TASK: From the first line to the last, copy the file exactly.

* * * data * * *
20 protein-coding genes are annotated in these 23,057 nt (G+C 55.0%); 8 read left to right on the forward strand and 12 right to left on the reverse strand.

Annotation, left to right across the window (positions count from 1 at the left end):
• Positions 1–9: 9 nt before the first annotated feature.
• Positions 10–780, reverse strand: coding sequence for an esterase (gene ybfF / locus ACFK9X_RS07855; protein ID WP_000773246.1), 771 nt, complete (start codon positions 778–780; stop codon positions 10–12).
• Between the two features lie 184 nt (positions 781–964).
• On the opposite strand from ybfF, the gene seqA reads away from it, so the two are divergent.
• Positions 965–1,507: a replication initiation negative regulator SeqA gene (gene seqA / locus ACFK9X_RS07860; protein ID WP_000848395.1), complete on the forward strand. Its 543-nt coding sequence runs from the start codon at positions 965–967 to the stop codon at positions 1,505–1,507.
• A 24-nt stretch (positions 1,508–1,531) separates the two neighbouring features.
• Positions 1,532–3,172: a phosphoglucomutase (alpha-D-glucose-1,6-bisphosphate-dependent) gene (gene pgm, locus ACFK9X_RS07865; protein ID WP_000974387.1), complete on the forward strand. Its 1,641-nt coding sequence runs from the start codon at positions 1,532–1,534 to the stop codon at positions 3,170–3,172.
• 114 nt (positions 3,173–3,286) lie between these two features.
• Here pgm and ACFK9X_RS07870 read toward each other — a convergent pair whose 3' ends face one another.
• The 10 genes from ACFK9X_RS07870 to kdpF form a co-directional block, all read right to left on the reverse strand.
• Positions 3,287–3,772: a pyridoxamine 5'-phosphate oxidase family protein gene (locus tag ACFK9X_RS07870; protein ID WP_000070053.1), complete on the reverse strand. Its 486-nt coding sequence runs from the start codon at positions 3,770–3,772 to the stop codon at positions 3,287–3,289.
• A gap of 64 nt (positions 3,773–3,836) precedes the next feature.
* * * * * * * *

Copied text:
20 protein-coding genes are annotated in these 23,057 nt (G+C 55.0%); 8 read left to right on the forward strand and 12 right to left on the reverse strand.

Annotation, left to right across the window (positions count from 1 at the left end):
• Positions 1–9: 9 nt before the first annotated feature.
• Positions 10–780, reverse strand: coding sequence for an esterase (gene ybfF / locus ACFK9X_RS07855; protein ID WP_000773246.1), 771 nt, complete (start codon positions 778–780; stop codon positions 10–12).
• Between the two features lie 184 nt (positions 781–964).
• On the opposite strand from ybfF, the gene seqA reads away from it, so the two are divergent.
• Positions 965–1,507: a replication initiation negative regulator SeqA gene (gene seqA / locus ACFK9X_RS07860; protein ID WP_000848395.1), complete on the forward strand. Its 543-nt coding sequence runs from the start codon at positions 965–967 to the stop codon at positions 1,505–1,507.
• A 24-nt stretch (positions 1,508–1,531) separates the two neighbouring features.
• Positions 1,532–3,172: a phosphoglucomutase (alpha-D-glucose-1,6-bisphosphate-dependent) gene (gene pgm, locus ACFK9X_RS07865; protein ID WP_000974387.1), complete on the forward strand. Its 1,641-nt coding sequence runs from the start codon at positions 1,532–1,534 to the stop codon at positions 3,170–3,172.
• 114 nt (positions 3,173–3,286) lie between these two features.
• Here pgm and ACFK9X_RS07870 read toward each other — a convergent pair whose 3' ends face one another.
• The 10 genes from ACFK9X_RS07870 to kdpF form a co-directional block, all read right to left on the reverse strand.
• Positions 3,287–3,772: a pyridoxamine 5'-phosphate oxidase family protein gene (locus tag ACFK9X_RS07870; protein ID WP_000070053.1), complete on the reverse strand. Its 486-nt coding sequence runs from the start codon at positions 3,770–3,772 to the stop codon at positions 3,287–3,289.
• A gap of 64 nt (positions 3,773–3,836) precedes the next feature.